Channel: Business Insider
Viewing all articles
Browse latest Browse all 87166

This Brooklyn coffee shop charges by the minute rather than by the cup


glasshour williamsburg

A cafe in Brooklyn is trying out a different kind of payment structure: It's charging per minute rather than per drink.

The cafe, named Glass Hour, opened in Williamsburg on August 26. Customers can consume all the drinks and snacks they want for free, and play the cafe's video games, board games, and foosball. The catch is that they're paying for the time they spend. 

Glass Hour customers check in when they enter, and check out and pay before leaving. The full first hour is fixed at $6 — whether you spend two minutes or 55 — to ensure that grab-and-go customers don't run off with super-cheap coffee. If you just want a quick cup of joe, it's cheaper to go elsewhere; but if you're staying longer than an hour, the unlimited granola bars, candy, tea, and coffee you can grab make that $6 worth it.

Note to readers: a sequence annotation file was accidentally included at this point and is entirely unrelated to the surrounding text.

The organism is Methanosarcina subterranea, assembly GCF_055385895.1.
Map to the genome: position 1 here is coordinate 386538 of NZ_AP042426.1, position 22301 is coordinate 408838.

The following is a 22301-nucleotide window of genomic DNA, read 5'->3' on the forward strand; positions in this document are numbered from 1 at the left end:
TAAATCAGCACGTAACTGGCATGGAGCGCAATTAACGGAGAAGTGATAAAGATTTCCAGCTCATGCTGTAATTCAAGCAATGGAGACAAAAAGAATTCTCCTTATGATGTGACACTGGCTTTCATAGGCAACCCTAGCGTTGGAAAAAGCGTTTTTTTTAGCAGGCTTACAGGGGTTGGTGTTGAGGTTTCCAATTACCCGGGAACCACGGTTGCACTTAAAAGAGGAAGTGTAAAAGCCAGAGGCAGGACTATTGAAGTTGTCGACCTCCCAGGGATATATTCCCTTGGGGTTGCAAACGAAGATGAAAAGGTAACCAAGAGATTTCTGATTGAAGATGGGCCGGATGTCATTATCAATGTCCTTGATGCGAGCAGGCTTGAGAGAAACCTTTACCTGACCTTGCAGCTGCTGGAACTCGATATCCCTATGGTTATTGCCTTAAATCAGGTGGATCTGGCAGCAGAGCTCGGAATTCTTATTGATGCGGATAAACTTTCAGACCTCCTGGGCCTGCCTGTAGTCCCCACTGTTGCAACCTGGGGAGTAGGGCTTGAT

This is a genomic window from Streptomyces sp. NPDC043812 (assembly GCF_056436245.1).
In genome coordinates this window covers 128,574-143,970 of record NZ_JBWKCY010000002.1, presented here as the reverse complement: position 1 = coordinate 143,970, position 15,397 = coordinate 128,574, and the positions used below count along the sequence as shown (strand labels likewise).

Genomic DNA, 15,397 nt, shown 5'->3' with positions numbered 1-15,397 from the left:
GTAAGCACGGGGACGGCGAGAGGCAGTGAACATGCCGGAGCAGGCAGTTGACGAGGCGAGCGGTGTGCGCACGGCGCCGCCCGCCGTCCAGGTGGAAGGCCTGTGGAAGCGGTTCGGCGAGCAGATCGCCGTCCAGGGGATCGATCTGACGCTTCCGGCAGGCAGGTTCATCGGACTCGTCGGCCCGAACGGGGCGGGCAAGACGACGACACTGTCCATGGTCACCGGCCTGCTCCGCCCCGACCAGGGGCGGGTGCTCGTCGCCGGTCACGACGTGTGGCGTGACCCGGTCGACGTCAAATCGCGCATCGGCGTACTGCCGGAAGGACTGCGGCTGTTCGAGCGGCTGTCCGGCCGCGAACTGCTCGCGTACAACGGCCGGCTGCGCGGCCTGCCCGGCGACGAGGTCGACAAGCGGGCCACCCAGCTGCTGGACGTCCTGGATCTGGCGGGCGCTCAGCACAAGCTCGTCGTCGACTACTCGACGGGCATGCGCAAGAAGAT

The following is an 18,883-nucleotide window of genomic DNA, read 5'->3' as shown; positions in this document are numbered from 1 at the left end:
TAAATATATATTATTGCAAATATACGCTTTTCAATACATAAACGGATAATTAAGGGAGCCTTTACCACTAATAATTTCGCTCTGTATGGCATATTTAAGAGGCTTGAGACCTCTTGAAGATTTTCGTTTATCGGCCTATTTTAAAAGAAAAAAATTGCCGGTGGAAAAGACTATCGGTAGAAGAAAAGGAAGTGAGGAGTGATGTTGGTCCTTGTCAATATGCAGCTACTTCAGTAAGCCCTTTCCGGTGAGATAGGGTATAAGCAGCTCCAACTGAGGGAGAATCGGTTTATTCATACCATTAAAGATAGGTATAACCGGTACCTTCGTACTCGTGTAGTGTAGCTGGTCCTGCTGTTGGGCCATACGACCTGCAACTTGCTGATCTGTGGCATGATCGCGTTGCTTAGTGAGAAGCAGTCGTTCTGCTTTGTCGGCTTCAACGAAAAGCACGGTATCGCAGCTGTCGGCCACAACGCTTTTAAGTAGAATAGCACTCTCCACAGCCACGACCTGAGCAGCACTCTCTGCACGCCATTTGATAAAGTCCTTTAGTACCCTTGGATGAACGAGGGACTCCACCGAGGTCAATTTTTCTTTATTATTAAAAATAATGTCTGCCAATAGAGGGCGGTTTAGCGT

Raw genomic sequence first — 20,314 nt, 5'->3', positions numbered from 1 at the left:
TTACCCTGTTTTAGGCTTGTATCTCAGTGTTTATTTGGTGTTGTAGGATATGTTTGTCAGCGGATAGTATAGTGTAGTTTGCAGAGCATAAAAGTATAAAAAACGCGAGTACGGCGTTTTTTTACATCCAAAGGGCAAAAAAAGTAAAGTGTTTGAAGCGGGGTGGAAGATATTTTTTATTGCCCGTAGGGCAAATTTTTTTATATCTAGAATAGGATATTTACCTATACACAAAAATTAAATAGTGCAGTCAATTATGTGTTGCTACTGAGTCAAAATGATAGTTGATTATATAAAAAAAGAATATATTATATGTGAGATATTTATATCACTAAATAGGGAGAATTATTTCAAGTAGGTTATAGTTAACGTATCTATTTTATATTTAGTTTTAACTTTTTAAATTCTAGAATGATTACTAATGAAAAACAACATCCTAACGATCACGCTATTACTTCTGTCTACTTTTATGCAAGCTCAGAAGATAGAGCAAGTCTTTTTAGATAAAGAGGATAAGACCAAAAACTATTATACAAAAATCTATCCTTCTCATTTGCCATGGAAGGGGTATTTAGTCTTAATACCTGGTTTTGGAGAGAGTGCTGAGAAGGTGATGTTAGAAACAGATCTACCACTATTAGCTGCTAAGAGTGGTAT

After the first hour, you're charged 10 cents a minute, and if you stay longer than four hours ($24), the rest of the time you spend there is free.

glass hour sofa

If you're hoping to plant yourself in a coffee shop and work all day, it's obviously cheaper to sit in a Starbucks and just order one coffee. But you wouldn't have access to board games or video games, and Starbucks locations in New York City can get congested at certain points in the day. 

If you're a full-time freelancer looking for working space, renting a spot in a coworking space in New York would also be cheaper on a monthly basis. Many cost $250-275 a month, and come with free coffee and storage space. But as a cafe, the pricing model is similar to the daily rates of some coworking spaces, which usually cost around $20-30 to use.

The metered pricing model isn't unique to Glass Hour. Ziferblat, a Russian coffee chain that runs on the same payment structure, launched in Moscow in 2010. The chain now operates in 14 locations across Europe —it opened opened a London branch in 2014, a Manchester one in 2015, and two cafes in Liverpool in 2016 — so there's obviously a market for it.

But will it catch on in New York? Allow me the tired, but appropriate cliche here: Only time will tell.

SEE ALSO: The best coffee shop in 45 big cities across America

Join the conversation about this story »

NOW WATCH: A cafe in London serves an incredible bread bowl for breakfast

Viewing all articles
Browse latest Browse all 87166